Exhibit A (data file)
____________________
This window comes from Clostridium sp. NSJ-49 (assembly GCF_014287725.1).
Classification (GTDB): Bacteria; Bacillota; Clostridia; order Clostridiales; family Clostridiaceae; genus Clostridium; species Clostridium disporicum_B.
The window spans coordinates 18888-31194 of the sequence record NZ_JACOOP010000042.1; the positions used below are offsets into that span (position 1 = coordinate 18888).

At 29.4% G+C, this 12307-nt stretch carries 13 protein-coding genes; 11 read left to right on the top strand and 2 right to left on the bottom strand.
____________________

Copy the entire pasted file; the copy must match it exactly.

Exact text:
This window comes from Clostridium sp. NSJ-49 (assembly GCF_014287725.1).
Classification (GTDB): Bacteria; Bacillota; Clostridia; order Clostridiales; family Clostridiaceae; genus Clostridium; species Clostridium disporicum_B.
The window spans coordinates 18888-31194 of the sequence record NZ_JACOOP010000042.1; the positions used below are offsets into that span (position 1 = coordinate 18888).

At 29.4% G+C, this 12307-nt stretch carries 13 protein-coding genes; 11 read left to right on the top strand and 2 right to left on the bottom strand.